348 Today in Delft 340 years ago

On the 30th of September 1676 the Delft courts appointed Anthoni van Leeuwenhoek as curator to the insolvent estate of Catharina Bolnes, the widow of Johannes Vermeer. So great is the power of those two names that generations of art historians have interpreted the document as a sign of profound bonding between art and science. Schwartz, in the footsteps of Michael Montias, reveals the disenchanting truth.

The Prinsenhof Museum in Delft has a very nice app called WikiDelft, which keeps you up to date (in Dutch) on the history and culture of the city. Consulting it today, for research on the book on Johannes Vermeer I am writing, I was startled to read as the tip of the day: “30 September. 1676. Antoni van Leeuwenhoek of Delft, the inventor of the microscope, becomes curator of the (insolvent) estate of Johannes Vermeer.” Following the links on the site, I arrived at an image of the actual document.


In a translation adapted from that of Michael Montias, in the legendary Vermeer and his milieu: a web of social history, Princeton (Princeton University Press) 1989:

The Lords Aldermen of the town of Delft hereby appoint Anthonij van Leeuwenhouck as curator of the estate and of the assets of Catharina Bolnes, widow of the late Johannes Vermeer, during his lifetime master painter, who had requested and obtained letters of cession, which he retained etc. Passed on 30 September 1676.

The document was first published in 1881 by F.D.O. Obreen in vol. 4 (p. 295) of his invaluable multi-volume collection Archief voor Nederlandsche Kunstgeschiedenis. This link between the two most famous inhabitants of Delft, born in the same last week of October 1632, men who lived a few blocks from each other all their lives, delivers a historic sensation of the first order. Few biographies of either men omit this evidence of contact between them. How could they not have been lifelong friends and fellow workers in the vineyard of vision? That van Leeuwenhoek was a prodigiously gifted maker of lenses with a magnification of more than 200x, and that Vermeer was thought to have pioneered the use of lenses as instruments for the painter, elevated the nature of their relationship from an anecdotal curiosity to a key turning point in the history of art and science. The provisional climax of this view of things was reached in March 2015, with the publication of a book by the “historian, philosopher, storyteller” (TED, with a very nice talk on another subject) Laura J. Snyder. The title is Eye of the beholder: Johannes Vermeer, Antoni van Leeuwenhoek, and the reinvention of seeing, New York (W.W. Norton & Company) 2015. I have not read the book, but I feel justified in criticizing the title. Well, sir, I consider it over-the-top hyperbole and sadly misleading to boot.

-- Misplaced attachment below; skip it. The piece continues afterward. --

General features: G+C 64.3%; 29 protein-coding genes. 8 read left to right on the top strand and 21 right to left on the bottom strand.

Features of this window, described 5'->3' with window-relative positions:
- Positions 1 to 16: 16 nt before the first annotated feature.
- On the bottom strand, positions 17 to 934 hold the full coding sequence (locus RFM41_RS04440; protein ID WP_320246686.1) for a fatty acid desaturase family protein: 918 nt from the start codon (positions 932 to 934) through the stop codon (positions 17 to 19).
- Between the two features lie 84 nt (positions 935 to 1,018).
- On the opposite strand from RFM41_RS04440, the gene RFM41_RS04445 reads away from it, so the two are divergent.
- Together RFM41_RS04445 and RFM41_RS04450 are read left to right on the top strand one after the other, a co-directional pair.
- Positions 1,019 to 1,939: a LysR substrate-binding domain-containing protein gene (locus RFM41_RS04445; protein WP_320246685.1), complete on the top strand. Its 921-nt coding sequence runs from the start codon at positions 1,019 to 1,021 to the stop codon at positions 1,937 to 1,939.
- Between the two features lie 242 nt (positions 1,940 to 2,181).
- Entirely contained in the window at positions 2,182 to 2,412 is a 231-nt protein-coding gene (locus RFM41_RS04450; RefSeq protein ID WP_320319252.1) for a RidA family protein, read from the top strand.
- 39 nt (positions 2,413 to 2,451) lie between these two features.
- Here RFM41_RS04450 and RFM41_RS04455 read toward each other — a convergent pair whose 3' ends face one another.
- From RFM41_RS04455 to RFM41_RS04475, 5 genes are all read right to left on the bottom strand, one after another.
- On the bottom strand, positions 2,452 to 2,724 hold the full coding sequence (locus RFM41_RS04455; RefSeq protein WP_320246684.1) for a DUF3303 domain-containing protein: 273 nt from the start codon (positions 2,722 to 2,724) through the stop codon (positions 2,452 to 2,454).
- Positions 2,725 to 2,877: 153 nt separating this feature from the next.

anthonie_van_leeuwenhoek_1632-1723-_natuurkundige_te_delft_rijksmuseum_sk-a-957  vermeerfrombackallegoryofpainting
Jan Verkolje, Anthoni van Leeuwenhoek, ca. 1660
Oil on canvas, 56 x 47.5 cm
Amsterdam, Rijksmuseum, nr. SK-A-957
Johannes Vermeer, Johannes Vermeer seen from the back, detail of Allegory of the art of painting
Oil on canvas, 120 x 110 cm
Vienna, Kunsthistorisches Museum, nr. GG-9128

Now for the debunking. The document of 30 September 1676 is the first known mention of Vermeer and van Leeuwenhoek together. It is number 370 in Michael Montias’s list of Vermeer documents. It dates from nearly a year after the death of the painter in December 1675. For that matter, it was only a year before the death of the painter that van Leeuwenhoek made the first observations that indeed contributed to the reinvention of seeing. By that time Vermeer was in such bad shape that he had long been incapable of painting.

Of course Laura Snyder knows this, and if in the text of her book she weighs the evidence prudently, she will have to take her distance from the suggestion in her title that Vermeer and van Leeuwenhoek were somehow jointly involved in a great revolution in the history of sight. Whether Vermeer deserves recognition on this score separately from the lensmaker is a matter of debate. It has become an ineradicable idée chique that the artist used an optical device called a camera obscura for his interiors and his View of Delft and that this qualifies him as an artistic innovator.

If he was, no one knew about it at the time or for two-and-a-half centuries after his death. For my part, I see nothing in Vermeer’s technique that was not being practiced by dozens of forebears and contemporaries. Nor do I think that he used a camera obscura for his compositions at all. Why in the world would he want to sit inside a dark box on the back wall of which he could see dim, upside-down and right-left inverted projections of a scene out front if he could paint that scene right-side up, in full light, in a way for which he had been trained intensively over a period of years from childhood on? In order to prove that he did, far more compelling evidence would have to be brought to bear than has ever been produced. One would also like to know why such fascinating behavior on his part was never noticed by anyone else.

 348-vermeerfromtheback  348-cuypdetailoflandscapeinrijksmuseum
Johannes Vermeer, detail of Allegory of the Catholic faith, ca. 1670-1672
Oil on canvas, 114.3 x 88.9 cm
New York, Metropolitan Museum of Art, nr. 32.100.18
Aelbert Cuyp, detail of Landscape with shepherds and cattle, ca. 1650-1660
Oil on canvas, 105 x 103 cm
Amsterdam, Rijksmuseum, nr. SK-A-78